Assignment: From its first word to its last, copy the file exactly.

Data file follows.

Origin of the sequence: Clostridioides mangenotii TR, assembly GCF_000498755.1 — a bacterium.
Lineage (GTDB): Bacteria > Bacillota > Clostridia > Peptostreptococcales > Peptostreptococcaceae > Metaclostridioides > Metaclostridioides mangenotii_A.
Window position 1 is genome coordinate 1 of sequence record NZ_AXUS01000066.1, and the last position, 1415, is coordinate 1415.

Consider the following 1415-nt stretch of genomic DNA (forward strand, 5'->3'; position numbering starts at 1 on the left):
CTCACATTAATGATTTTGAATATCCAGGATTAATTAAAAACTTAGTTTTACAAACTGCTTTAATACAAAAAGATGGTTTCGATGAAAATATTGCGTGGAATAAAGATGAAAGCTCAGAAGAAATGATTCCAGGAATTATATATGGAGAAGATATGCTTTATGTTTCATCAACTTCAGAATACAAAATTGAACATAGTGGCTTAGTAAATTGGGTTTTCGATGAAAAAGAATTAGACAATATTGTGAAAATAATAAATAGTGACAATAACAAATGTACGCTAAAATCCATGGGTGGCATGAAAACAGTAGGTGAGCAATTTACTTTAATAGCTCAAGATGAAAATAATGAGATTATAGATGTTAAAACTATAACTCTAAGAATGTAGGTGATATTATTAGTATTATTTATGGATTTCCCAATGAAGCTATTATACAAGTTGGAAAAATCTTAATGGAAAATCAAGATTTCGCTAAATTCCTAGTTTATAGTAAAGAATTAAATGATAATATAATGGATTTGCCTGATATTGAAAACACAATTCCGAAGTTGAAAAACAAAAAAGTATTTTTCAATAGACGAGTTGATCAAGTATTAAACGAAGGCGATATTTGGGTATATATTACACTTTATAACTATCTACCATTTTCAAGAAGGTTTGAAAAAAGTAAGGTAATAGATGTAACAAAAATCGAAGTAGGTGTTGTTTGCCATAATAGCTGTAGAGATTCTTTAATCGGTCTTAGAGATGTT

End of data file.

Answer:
Origin of the sequence: Clostridioides mangenotii TR, assembly GCF_000498755.1 — a bacterium.
Lineage (GTDB): Bacteria > Bacillota > Clostridia > Peptostreptococcales > Peptostreptococcaceae > Metaclostridioides > Metaclostridioides mangenotii_A.
Window position 1 is genome coordinate 1 of sequence record NZ_AXUS01000066.1, and the last position, 1415, is coordinate 1415.

Consider the following 1415-nt stretch of genomic DNA (forward strand, 5'->3'; position numbering starts at 1 on the left):
CTCACATTAATGATTTTGAATATCCAGGATTAATTAAAAACTTAGTTTTACAAACTGCTTTAATACAAAAAGATGGTTTCGATGAAAATATTGCGTGGAATAAAGATGAAAGCTCAGAAGAAATGATTCCAGGAATTATATATGGAGAAGATATGCTTTATGTTTCATCAACTTCAGAATACAAAATTGAACATAGTGGCTTAGTAAATTGGGTTTTCGATGAAAAAGAATTAGACAATATTGTGAAAATAATAAATAGTGACAATAACAAATGTACGCTAAAATCCATGGGTGGCATGAAAACAGTAGGTGAGCAATTTACTTTAATAGCTCAAGATGAAAATAATGAGATTATAGATGTTAAAACTATAACTCTAAGAATGTAGGTGATATTATTAGTATTATTTATGGATTTCCCAATGAAGCTATTATACAAGTTGGAAAAATCTTAATGGAAAATCAAGATTTCGCTAAATTCCTAGTTTATAGTAAAGAATTAAATGATAATATAATGGATTTGCCTGATATTGAAAACACAATTCCGAAGTTGAAAAACAAAAAAGTATTTTTCAATAGACGAGTTGATCAAGTATTAAACGAAGGCGATATTTGGGTATATATTACACTTTATAACTATCTACCATTTTCAAGAAGGTTTGAAAAAAGTAAGGTAATAGATGTAACAAAAATCGAAGTAGGTGTTGTTTGCCATAATAGCTGTAGAGATTCTTTAATCGGTCTTAGAGATGTT